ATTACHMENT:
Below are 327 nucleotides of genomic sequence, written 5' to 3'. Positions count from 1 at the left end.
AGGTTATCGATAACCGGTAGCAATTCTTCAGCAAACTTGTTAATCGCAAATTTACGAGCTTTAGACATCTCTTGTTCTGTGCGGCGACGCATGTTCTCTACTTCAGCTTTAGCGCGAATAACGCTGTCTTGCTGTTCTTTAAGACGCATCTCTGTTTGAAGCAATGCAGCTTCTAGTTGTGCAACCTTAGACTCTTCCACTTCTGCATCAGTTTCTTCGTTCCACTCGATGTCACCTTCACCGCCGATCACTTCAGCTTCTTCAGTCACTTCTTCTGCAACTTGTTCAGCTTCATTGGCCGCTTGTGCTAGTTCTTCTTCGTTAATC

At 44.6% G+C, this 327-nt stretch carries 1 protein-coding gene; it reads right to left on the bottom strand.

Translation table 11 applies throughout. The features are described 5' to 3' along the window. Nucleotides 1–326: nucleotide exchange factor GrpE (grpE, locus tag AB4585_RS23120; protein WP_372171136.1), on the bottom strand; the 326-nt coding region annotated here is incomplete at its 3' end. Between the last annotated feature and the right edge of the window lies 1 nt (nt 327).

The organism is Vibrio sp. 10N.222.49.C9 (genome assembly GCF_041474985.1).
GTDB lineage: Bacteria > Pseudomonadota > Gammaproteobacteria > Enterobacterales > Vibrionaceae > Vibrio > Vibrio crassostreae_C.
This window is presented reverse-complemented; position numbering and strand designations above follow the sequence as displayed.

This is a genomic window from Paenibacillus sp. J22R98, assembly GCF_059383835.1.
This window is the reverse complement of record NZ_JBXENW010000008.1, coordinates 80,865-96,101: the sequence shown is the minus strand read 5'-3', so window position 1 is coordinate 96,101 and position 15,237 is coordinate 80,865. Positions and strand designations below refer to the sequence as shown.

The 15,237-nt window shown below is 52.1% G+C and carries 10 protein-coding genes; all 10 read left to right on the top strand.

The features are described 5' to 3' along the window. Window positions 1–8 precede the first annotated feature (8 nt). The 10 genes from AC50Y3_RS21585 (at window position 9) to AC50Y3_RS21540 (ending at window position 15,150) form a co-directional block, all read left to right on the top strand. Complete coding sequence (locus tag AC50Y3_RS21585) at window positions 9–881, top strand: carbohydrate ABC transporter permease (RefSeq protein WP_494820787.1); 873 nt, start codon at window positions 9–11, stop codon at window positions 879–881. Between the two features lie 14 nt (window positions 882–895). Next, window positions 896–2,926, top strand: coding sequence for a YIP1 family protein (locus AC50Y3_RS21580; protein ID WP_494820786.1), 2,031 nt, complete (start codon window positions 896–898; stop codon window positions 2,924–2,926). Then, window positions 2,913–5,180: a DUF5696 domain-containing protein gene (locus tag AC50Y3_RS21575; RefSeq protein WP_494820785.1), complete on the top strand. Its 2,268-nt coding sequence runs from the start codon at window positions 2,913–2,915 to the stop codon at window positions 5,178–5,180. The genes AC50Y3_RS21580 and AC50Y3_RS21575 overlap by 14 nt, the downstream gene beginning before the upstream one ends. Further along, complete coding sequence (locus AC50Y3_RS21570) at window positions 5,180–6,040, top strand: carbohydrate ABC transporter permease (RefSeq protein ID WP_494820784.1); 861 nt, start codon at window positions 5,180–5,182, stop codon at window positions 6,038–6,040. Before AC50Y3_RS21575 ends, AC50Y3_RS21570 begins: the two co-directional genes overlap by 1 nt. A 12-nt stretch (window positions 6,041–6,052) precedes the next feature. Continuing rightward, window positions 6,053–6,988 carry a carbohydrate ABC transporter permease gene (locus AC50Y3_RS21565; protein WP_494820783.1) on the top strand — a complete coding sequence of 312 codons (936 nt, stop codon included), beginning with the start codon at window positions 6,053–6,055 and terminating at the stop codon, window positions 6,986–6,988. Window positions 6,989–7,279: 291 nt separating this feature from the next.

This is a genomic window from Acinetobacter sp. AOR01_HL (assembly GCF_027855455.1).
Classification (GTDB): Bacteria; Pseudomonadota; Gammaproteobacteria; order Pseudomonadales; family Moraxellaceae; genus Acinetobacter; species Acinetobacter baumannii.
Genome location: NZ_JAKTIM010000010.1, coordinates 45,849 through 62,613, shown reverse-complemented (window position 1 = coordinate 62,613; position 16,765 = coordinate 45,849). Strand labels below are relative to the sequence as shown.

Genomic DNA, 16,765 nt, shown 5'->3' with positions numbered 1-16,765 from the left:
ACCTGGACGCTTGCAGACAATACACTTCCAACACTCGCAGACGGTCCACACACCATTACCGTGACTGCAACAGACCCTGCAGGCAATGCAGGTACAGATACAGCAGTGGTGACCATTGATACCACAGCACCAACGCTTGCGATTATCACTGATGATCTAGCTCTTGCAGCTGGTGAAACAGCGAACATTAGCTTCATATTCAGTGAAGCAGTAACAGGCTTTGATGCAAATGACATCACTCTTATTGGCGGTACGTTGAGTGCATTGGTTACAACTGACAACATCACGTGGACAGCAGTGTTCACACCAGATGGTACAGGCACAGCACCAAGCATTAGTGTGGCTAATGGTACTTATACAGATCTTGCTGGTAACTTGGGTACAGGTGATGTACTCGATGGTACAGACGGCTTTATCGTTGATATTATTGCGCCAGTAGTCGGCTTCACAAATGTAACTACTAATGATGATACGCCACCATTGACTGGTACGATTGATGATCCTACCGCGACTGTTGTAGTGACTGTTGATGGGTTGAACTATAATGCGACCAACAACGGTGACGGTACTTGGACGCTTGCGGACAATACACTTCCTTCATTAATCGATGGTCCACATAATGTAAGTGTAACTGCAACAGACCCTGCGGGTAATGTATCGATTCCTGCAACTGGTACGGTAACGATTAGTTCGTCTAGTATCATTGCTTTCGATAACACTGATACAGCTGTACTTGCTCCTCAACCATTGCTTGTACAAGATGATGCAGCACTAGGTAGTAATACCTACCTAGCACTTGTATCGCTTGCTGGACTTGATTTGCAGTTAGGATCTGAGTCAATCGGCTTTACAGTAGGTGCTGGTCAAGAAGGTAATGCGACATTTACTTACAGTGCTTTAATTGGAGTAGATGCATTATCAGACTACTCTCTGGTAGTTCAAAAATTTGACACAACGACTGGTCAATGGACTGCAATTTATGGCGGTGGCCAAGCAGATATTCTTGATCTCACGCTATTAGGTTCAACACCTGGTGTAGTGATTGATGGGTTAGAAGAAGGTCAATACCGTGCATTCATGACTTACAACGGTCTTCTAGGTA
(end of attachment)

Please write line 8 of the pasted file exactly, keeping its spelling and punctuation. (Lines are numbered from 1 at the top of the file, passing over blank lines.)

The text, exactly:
This is a genomic window from Paenibacillus sp. J22R98, assembly GCF_059383835.1.